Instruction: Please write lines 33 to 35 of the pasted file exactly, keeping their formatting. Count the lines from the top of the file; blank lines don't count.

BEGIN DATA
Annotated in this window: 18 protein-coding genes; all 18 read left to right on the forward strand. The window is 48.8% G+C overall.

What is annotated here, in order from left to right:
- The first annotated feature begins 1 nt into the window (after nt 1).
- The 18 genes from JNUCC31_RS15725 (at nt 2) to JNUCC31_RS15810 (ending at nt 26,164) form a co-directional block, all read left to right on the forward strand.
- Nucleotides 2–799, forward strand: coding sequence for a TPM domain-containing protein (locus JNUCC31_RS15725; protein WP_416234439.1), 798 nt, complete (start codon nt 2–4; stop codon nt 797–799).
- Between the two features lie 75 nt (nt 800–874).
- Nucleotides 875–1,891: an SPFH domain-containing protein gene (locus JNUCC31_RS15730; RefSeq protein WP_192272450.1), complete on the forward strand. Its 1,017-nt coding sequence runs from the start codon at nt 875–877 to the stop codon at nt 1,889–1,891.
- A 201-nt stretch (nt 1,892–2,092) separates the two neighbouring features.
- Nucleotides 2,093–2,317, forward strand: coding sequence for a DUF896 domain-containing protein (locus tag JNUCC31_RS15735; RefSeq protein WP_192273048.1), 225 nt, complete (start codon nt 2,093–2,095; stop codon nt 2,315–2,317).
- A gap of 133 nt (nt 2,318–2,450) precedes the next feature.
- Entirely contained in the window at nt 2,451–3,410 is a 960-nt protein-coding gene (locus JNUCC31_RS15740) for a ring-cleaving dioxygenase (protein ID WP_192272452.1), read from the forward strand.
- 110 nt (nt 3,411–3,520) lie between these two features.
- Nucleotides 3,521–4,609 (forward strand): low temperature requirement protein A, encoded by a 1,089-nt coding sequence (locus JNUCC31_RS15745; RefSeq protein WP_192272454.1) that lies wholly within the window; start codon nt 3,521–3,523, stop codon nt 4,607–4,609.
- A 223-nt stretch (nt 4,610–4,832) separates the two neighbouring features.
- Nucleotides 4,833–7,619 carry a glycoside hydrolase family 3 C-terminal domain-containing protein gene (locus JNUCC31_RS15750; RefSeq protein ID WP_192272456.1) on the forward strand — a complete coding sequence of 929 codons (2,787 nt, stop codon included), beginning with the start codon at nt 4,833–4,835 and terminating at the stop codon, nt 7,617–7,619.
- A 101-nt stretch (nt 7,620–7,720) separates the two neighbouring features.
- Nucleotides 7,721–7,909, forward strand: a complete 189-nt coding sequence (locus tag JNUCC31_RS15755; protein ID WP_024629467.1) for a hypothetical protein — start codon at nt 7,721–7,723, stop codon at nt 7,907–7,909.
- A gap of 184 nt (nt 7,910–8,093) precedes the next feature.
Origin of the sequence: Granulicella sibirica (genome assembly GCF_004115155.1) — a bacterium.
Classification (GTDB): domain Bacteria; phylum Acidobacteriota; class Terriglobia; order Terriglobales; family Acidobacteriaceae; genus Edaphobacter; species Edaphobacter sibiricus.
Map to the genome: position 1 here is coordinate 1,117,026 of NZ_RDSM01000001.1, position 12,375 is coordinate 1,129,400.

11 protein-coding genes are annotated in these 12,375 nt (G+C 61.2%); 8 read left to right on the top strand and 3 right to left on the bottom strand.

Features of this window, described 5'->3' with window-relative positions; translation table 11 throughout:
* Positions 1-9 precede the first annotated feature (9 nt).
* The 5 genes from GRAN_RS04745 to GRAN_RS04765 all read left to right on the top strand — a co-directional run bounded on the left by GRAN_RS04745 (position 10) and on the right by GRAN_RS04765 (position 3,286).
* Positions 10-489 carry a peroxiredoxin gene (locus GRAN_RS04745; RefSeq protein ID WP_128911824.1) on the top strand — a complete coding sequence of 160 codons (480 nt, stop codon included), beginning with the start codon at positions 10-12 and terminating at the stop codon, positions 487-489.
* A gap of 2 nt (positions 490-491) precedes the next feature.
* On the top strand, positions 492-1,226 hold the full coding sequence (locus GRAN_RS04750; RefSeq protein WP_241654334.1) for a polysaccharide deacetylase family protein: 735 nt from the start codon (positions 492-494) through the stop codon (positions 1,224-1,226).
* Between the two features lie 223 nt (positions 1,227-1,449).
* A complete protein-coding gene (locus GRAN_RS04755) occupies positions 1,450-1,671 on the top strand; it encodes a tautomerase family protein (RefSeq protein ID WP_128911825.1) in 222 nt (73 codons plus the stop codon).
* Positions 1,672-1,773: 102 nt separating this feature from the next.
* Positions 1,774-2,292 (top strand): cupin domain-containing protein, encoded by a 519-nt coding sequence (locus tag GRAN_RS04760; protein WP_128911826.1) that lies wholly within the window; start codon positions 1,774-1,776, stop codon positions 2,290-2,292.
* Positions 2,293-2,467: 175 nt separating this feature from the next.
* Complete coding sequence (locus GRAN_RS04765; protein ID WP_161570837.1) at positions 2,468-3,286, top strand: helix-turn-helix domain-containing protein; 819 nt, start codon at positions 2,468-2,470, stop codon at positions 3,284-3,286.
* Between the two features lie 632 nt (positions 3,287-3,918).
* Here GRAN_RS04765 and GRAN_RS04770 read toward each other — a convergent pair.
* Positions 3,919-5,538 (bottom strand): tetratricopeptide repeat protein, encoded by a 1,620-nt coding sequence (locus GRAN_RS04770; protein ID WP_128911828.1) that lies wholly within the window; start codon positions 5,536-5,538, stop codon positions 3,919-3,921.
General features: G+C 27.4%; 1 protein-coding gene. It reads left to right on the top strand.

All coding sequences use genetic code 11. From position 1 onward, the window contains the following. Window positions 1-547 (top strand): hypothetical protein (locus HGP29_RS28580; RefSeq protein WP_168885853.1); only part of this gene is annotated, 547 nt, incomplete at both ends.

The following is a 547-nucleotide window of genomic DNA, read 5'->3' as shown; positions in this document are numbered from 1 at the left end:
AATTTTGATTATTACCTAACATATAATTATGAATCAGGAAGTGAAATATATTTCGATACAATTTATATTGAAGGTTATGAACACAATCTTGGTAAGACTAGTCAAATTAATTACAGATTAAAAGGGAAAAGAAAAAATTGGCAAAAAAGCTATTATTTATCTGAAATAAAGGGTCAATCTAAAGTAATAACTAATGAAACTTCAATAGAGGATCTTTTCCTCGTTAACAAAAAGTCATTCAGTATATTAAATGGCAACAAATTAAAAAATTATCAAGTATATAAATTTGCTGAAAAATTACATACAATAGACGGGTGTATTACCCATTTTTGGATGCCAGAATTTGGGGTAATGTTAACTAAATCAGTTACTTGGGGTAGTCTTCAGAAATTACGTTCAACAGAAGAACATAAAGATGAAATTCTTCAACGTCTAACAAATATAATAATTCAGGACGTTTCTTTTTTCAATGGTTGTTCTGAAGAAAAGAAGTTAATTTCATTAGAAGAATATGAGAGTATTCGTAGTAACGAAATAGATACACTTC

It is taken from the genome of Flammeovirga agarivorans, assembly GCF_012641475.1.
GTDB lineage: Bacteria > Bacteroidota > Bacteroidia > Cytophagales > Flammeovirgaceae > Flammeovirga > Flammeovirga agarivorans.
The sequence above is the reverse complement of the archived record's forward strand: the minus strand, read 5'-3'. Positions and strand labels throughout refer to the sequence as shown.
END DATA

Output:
* Positions 2,293-2,467: 175 nt separating this feature from the next.
* Complete coding sequence (locus GRAN_RS04765; protein ID WP_161570837.1) at positions 2,468-3,286, top strand: helix-turn-helix domain-containing protein; 819 nt, start codon at positions 2,468-2,470, stop codon at positions 3,284-3,286.
* Between the two features lie 632 nt (positions 3,287-3,918).